This research also examined trends in homicide rates between 2019 and 2021. The data revealed that the average homicide rate shot up 66% in 2020 and barely slowed in 2021 (-0.4%). These mirror trends from other research that look at cities nationwide.
Medium-sized cities that in 2019 saw less than two homicide incidents suddenly saw numbers multiply significantly. Griffin, for instance, reported one homicide in 2019 but seven in 2020. Garden City, just outside of Savannah, reported no homicides in 2019 then five a year later.
Homicide rates in large cities are similarly alarming. The cities of Sandy Springs and South Fulton, for example, saw homicide rates in 2020 increase five-fold from 2019.
Trends in juvenile crime as reported by local police departments reveal further cause for concern about how the pandemic has destabilized communities. Year-on-year increases were seen across the board: 65% in 2020 and a further 20% in 2021.
In 2020 alone, juvenile arrests climbed between 70-80% in cities larger than 10,000 – a stark change at a time when most kids saw their lives upended by school closures and had to transition to course instruction via Zoom, if at all. These changes meant a scaling down of interactions with the outside world. Students who had an identity or community tied to a social setting like church, a sports league or an extracurricular activity lost some of that structure and social opportunities provided by those communities.
Behind the Numbers
Feedback from city leaders around the state has helped peel back some of the layers around these trends in violent, property and juvenile crime. Cities cite a rise in gun violence and the use of guns as an overblown reaction to disputes that could be resolved without assault weapons. Conflict resolution skills are lacking or deteriorating to the point where people, including teens, are resorting to guns as the solution. Improper storage of guns also increases access to these weapons.
City officials describe how kids are being increasingly exposed to crime and the culture that is found within it. At a young age, when kids are most impressionable and in search of a sense of status or belonging, they will search in the wrong places, i.e. gangs, especially if they are not able to find it at home or in school.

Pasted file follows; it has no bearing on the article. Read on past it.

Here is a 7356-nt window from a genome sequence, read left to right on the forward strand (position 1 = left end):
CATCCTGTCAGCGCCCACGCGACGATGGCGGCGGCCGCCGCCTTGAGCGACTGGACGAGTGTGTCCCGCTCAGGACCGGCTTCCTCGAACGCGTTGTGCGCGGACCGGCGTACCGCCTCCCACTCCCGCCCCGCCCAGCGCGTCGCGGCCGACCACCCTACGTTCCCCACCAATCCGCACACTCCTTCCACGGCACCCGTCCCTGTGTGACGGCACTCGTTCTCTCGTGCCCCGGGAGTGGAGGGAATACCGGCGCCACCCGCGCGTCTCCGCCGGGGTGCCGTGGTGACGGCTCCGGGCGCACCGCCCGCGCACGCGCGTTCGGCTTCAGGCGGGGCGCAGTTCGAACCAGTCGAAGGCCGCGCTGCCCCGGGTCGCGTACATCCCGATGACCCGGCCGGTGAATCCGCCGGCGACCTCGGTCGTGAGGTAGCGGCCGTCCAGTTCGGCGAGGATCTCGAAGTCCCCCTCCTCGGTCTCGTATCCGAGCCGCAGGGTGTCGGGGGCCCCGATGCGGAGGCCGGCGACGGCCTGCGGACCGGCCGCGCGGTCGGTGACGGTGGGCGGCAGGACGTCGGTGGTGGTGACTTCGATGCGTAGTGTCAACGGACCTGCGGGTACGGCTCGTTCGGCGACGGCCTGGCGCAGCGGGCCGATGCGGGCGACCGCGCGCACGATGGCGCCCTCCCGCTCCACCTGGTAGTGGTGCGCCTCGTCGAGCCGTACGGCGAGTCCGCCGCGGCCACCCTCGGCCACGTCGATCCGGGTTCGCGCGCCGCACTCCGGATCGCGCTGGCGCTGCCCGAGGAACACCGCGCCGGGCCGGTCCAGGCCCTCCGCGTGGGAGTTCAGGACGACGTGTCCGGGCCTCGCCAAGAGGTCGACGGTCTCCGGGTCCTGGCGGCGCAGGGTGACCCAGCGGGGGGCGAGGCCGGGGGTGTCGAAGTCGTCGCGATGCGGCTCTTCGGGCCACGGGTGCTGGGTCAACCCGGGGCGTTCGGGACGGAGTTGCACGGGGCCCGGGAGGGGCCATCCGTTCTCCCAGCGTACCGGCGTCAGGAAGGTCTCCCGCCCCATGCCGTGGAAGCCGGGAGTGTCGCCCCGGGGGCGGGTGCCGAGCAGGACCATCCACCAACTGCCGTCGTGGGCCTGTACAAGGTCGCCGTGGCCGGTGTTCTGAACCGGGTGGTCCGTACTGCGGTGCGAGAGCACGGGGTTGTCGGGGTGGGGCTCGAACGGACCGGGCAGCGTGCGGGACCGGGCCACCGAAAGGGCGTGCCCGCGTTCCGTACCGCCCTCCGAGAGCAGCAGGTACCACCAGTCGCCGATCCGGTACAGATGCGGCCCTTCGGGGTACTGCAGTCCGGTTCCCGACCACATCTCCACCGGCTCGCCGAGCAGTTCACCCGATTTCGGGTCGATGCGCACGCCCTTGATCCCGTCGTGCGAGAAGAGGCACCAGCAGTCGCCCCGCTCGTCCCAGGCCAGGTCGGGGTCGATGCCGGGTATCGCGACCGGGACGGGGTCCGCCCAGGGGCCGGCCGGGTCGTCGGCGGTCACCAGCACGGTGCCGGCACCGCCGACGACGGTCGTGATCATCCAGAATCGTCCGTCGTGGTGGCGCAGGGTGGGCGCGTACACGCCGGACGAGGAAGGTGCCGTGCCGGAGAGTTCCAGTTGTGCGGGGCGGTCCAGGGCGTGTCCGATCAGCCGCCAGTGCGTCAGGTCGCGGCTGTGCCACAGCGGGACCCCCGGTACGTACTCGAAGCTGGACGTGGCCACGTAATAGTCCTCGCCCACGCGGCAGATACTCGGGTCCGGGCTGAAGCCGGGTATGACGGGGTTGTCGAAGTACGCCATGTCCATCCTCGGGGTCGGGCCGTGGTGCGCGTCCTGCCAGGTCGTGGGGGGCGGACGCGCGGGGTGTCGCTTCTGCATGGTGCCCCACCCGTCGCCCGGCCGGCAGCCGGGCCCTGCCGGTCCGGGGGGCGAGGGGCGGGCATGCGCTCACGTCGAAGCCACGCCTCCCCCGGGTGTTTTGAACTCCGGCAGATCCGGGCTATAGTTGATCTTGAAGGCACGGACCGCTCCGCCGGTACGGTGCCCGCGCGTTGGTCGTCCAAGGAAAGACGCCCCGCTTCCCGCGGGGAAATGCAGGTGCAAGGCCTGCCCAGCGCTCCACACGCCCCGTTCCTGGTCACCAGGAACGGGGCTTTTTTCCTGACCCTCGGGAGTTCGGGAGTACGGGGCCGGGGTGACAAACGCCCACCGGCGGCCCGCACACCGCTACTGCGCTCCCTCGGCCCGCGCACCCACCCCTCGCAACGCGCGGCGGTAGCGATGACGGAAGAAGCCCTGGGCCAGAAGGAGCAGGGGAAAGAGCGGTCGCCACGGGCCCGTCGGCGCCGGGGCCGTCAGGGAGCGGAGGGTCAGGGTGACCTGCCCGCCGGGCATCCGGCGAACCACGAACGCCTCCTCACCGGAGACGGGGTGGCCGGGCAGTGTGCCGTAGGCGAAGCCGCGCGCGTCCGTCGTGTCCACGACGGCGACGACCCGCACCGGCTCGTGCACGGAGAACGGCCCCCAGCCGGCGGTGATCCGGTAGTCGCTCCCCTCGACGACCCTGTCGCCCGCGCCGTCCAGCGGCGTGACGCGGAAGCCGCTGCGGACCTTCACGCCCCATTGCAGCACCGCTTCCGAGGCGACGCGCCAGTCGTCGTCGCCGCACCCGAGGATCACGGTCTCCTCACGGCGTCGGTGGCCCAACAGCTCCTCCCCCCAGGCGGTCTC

City officials are also aware of the geographic concentration of crime within their cities, citing hotels, motels, interstates and blighted properties as ‘hotspots’ more prone to having incidents. Cities are also witnessing more cases related to drug use and trafficking that add complexity to combating not only crime but also homelessness and mental health issues.
While new technology can assist in deterring crime, for example, installing license plate readers, it plays just one part of the solution. City leaders acknowledge the need to address the indirect and root causes of crime, such as poverty and lack of support or resources at different circles of influence, including the family and school. However, a Georgia State University researcher cautions against referring to these as causes but more as risk factors. He says, “People are subject to where they live and who they live with.”
Cities are focusing resources where they can have the greatest impact, and working with youth has been a starting point for many. They want to identify and target potential disconnects that may open up crime ‘entry points,’ such as summer break when students have less structure to their lives. Cities are also working with schools and community groups, e.g. Boys and Girls clubs, to assist with outreach, and using metrics such as literacy rates and drop-out levels to target resources and measure impact.
To confront the crime and public safety challenges in cities and create better outcomes for their residents, local leaders cannot do it alone. They need and rely on resources and partnerships with other agencies and institutions.